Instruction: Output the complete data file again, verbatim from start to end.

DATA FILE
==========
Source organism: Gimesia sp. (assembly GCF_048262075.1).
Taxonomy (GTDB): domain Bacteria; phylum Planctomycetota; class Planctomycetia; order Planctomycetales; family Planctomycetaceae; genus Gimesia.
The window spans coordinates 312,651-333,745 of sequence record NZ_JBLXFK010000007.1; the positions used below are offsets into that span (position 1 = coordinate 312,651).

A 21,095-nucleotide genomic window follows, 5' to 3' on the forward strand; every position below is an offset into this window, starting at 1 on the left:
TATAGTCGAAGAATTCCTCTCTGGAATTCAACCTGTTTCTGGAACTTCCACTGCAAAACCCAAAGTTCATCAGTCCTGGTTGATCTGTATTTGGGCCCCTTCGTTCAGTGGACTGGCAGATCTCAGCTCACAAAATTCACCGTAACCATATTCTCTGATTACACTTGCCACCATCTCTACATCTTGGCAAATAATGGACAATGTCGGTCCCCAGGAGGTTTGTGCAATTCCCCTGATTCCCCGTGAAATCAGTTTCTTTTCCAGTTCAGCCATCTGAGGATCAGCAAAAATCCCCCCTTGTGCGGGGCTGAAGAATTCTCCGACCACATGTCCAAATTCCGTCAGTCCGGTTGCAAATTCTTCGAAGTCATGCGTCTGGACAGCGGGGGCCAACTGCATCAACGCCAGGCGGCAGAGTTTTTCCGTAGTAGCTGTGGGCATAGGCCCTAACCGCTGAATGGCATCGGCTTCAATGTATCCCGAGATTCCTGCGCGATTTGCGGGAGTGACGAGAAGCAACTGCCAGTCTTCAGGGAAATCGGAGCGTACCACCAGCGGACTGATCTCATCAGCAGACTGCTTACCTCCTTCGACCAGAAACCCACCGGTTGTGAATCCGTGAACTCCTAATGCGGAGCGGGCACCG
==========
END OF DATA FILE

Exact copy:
Source organism: Gimesia sp. (assembly GCF_048262075.1).
Taxonomy (GTDB): domain Bacteria; phylum Planctomycetota; class Planctomycetia; order Planctomycetales; family Planctomycetaceae; genus Gimesia.
The window spans coordinates 312,651-333,745 of sequence record NZ_JBLXFK010000007.1; the positions used below are offsets into that span (position 1 = coordinate 312,651).

A 21,095-nucleotide genomic window follows, 5' to 3' on the forward strand; every position below is an offset into this window, starting at 1 on the left:
TATAGTCGAAGAATTCCTCTCTGGAATTCAACCTGTTTCTGGAACTTCCACTGCAAAACCCAAAGTTCATCAGTCCTGGTTGATCTGTATTTGGGCCCCTTCGTTCAGTGGACTGGCAGATCTCAGCTCACAAAATTCACCGTAACCATATTCTCTGATTACACTTGCCACCATCTCTACATCTTGGCAAATAATGGACAATGTCGGTCCCCAGGAGGTTTGTGCAATTCCCCTGATTCCCCGTGAAATCAGTTTCTTTTCCAGTTCAGCCATCTGAGGATCAGCAAAAATCCCCCCTTGTGCGGGGCTGAAGAATTCTCCGACCACATGTCCAAATTCCGTCAGTCCGGTTGCAAATTCTTCGAAGTCATGCGTCTGGACAGCGGGGGCCAACTGCATCAACGCCAGGCGGCAGAGTTTTTCCGTAGTAGCTGTGGGCATAGGCCCTAACCGCTGAATGGCATCGGCTTCAATGTATCCCGAGATTCCTGCGCGATTTGCGGGAGTGACGAGAAGCAACTGCCAGTCTTCAGGGAAATCGGAGCGTACCACCAGCGGACTGATCTCATCAGCAGACTGCTTACCTCCTTCGACCAGAAACCCACCGGTTGTGAATCCGTGAACTCCTAATGCGGAGCGGGCACCG